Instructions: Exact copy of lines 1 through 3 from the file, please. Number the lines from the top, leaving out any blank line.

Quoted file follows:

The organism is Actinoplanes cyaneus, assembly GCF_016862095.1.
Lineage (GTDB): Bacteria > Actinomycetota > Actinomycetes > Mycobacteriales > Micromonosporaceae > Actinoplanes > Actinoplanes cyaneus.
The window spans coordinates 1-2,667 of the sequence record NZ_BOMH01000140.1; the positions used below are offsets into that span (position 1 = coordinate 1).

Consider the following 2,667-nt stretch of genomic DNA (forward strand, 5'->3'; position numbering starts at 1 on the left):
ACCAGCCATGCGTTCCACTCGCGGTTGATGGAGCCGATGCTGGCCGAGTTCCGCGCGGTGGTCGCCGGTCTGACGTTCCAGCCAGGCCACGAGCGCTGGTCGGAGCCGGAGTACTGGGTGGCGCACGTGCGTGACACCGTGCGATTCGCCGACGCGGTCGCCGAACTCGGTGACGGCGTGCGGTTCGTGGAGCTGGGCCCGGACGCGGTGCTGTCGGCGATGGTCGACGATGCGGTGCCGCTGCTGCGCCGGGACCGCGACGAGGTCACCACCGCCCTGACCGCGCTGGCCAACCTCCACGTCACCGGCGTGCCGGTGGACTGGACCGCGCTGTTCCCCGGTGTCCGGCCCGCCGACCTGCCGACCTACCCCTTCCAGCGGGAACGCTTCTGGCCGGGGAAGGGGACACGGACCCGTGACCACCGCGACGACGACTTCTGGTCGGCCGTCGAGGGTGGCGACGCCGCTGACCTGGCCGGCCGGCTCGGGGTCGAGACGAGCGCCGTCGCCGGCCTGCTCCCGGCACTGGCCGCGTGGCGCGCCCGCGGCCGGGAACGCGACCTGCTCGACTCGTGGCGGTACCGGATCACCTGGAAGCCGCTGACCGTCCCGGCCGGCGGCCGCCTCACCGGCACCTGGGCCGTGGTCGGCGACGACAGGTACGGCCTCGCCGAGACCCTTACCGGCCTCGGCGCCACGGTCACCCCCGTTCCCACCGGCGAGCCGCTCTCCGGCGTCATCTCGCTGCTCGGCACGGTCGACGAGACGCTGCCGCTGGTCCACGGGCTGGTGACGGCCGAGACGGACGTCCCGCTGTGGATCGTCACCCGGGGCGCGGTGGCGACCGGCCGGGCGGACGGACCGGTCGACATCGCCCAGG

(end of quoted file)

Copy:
The organism is Actinoplanes cyaneus, assembly GCF_016862095.1.
Lineage (GTDB): Bacteria > Actinomycetota > Actinomycetes > Mycobacteriales > Micromonosporaceae > Actinoplanes > Actinoplanes cyaneus.
The window spans coordinates 1-2,667 of the sequence record NZ_BOMH01000140.1; the positions used below are offsets into that span (position 1 = coordinate 1).